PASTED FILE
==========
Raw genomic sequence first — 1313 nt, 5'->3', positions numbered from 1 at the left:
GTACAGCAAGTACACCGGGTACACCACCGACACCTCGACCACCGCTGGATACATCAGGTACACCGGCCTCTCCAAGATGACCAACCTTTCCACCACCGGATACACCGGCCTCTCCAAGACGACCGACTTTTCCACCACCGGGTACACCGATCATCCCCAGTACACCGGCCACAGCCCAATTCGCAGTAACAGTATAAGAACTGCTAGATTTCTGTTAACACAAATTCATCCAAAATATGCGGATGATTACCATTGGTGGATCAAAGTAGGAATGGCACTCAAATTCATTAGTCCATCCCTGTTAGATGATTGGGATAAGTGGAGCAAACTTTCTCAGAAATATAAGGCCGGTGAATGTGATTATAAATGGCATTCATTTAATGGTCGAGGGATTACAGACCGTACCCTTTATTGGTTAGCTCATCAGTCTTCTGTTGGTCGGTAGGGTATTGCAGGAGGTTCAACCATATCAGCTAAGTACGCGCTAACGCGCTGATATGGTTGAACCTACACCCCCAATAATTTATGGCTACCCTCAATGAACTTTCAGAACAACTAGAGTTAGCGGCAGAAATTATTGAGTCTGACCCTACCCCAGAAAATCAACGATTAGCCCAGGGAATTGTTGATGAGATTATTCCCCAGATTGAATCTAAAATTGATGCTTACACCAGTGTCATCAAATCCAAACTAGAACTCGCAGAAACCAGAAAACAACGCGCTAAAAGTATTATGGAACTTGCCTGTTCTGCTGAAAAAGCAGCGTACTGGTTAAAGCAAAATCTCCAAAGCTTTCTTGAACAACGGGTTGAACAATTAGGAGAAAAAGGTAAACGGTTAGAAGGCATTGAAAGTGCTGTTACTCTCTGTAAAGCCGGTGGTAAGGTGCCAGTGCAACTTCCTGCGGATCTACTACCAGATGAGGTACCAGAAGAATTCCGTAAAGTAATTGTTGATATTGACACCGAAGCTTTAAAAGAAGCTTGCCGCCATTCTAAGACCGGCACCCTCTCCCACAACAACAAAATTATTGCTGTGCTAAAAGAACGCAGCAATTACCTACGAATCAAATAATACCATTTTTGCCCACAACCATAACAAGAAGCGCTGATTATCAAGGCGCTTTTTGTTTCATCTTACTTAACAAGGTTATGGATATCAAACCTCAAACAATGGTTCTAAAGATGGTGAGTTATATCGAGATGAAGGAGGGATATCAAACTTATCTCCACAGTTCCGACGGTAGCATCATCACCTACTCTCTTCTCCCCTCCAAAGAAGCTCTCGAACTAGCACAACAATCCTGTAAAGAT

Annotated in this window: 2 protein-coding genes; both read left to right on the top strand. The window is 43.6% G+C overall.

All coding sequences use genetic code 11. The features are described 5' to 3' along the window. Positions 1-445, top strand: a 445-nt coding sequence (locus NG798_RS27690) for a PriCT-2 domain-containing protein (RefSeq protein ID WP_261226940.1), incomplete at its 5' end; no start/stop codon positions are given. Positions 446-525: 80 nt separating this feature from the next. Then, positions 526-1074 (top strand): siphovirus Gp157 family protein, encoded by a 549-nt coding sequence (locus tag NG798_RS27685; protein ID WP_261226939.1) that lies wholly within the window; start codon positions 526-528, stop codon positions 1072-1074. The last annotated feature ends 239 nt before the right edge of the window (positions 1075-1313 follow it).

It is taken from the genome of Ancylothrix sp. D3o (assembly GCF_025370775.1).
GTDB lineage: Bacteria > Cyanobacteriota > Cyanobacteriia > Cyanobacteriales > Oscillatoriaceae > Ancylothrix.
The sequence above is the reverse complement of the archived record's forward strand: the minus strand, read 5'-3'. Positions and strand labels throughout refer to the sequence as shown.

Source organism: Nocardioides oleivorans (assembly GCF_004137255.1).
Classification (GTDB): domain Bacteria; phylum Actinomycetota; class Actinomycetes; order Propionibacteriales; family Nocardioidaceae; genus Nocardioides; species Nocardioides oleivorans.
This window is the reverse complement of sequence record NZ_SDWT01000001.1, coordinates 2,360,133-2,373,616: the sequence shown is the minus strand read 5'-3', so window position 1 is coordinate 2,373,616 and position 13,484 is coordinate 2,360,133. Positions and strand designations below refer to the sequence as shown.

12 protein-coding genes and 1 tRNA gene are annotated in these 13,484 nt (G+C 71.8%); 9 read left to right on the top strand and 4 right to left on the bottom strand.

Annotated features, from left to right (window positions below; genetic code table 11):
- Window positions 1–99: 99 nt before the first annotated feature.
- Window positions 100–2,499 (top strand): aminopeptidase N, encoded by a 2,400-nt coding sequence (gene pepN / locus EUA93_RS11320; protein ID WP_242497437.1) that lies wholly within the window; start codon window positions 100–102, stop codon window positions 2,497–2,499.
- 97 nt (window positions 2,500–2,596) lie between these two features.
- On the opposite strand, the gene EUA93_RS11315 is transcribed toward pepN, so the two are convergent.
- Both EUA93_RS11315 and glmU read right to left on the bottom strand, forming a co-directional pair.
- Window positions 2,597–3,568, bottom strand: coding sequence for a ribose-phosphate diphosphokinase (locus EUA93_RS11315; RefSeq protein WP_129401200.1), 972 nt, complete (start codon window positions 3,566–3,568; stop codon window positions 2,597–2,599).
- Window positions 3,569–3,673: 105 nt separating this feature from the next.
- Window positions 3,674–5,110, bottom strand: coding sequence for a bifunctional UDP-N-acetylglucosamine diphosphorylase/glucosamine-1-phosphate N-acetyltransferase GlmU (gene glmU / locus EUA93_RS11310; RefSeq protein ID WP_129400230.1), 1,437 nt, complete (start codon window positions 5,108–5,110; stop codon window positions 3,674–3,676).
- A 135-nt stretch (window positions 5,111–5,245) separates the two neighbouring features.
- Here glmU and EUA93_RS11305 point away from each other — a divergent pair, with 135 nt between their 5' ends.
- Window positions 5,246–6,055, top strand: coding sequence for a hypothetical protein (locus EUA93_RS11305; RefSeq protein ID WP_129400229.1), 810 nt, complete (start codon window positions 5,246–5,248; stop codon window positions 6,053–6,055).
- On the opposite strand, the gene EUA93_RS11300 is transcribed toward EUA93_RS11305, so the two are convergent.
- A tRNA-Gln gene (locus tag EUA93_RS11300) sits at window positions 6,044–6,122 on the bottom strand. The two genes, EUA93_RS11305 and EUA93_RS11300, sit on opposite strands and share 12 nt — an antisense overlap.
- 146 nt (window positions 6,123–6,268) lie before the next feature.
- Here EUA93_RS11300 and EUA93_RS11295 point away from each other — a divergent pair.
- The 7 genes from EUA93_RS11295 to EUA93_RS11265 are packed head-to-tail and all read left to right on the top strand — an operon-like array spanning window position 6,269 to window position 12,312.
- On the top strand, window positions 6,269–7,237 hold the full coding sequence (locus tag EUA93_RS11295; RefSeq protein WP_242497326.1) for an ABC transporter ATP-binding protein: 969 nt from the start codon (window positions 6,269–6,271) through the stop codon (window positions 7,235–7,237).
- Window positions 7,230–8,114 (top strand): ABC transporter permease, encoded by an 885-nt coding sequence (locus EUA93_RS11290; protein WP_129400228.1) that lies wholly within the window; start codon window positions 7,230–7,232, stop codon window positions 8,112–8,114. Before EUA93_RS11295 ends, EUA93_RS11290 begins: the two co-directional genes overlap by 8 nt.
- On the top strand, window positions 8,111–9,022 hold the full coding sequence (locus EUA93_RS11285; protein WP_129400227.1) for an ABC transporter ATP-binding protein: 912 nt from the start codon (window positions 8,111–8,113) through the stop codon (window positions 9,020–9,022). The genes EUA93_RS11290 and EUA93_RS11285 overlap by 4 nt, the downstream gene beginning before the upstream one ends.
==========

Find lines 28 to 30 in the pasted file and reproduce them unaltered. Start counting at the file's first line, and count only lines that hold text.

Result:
- The 7 genes from EUA93_RS11295 to EUA93_RS11265 are packed head-to-tail and all read left to right on the top strand — an operon-like array spanning window position 6,269 to window position 12,312.
- On the top strand, window positions 6,269–7,237 hold the full coding sequence (locus tag EUA93_RS11295; RefSeq protein WP_242497326.1) for an ABC transporter ATP-binding protein: 969 nt from the start codon (window positions 6,269–6,271) through the stop codon (window positions 7,235–7,237).
- Window positions 7,230–8,114 (top strand): ABC transporter permease, encoded by an 885-nt coding sequence (locus EUA93_RS11290; protein WP_129400228.1) that lies wholly within the window; start codon window positions 7,230–7,232, stop codon window positions 8,112–8,114. Before EUA93_RS11295 ends, EUA93_RS11290 begins: the two co-directional genes overlap by 8 nt.